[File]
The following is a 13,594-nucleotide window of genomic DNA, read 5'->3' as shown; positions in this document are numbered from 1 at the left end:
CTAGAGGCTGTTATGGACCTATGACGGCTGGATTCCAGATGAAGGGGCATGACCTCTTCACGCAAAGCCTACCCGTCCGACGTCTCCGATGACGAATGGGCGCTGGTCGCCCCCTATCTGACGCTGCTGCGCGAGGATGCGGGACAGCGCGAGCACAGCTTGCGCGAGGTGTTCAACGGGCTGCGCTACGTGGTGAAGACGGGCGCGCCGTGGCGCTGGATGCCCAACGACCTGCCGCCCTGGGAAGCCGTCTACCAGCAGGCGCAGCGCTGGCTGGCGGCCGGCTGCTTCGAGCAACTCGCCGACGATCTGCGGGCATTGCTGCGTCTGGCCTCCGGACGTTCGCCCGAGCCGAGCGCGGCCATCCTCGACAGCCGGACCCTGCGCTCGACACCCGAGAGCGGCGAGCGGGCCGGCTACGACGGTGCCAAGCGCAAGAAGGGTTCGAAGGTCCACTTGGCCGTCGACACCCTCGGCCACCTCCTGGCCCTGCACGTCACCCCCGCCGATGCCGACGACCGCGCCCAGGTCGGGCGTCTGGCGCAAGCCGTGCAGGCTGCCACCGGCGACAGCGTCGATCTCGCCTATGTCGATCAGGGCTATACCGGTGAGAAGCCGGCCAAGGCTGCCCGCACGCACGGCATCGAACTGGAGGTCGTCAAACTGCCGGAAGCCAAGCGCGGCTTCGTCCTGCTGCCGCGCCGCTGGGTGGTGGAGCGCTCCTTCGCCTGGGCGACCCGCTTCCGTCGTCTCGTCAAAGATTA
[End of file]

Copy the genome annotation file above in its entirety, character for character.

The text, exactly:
The following is a 13,594-nucleotide window of genomic DNA, read 5'->3' as shown; positions in this document are numbered from 1 at the left end:
CTAGAGGCTGTTATGGACCTATGACGGCTGGATTCCAGATGAAGGGGCATGACCTCTTCACGCAAAGCCTACCCGTCCGACGTCTCCGATGACGAATGGGCGCTGGTCGCCCCCTATCTGACGCTGCTGCGCGAGGATGCGGGACAGCGCGAGCACAGCTTGCGCGAGGTGTTCAACGGGCTGCGCTACGTGGTGAAGACGGGCGCGCCGTGGCGCTGGATGCCCAACGACCTGCCGCCCTGGGAAGCCGTCTACCAGCAGGCGCAGCGCTGGCTGGCGGCCGGCTGCTTCGAGCAACTCGCCGACGATCTGCGGGCATTGCTGCGTCTGGCCTCCGGACGTTCGCCCGAGCCGAGCGCGGCCATCCTCGACAGCCGGACCCTGCGCTCGACACCCGAGAGCGGCGAGCGGGCCGGCTACGACGGTGCCAAGCGCAAGAAGGGTTCGAAGGTCCACTTGGCCGTCGACACCCTCGGCCACCTCCTGGCCCTGCACGTCACCCCCGCCGATGCCGACGACCGCGCCCAGGTCGGGCGTCTGGCGCAAGCCGTGCAGGCTGCCACCGGCGACAGCGTCGATCTCGCCTATGTCGATCAGGGCTATACCGGTGAGAAGCCGGCCAAGGCTGCCCGCACGCACGGCATCGAACTGGAGGTCGTCAAACTGCCGGAAGCCAAGCGCGGCTTCGTCCTGCTGCCGCGCCGCTGGGTGGTGGAGCGCTCCTTCGCCTGGGCGACCCGCTTCCGTCGTCTCGTCAAAGATTA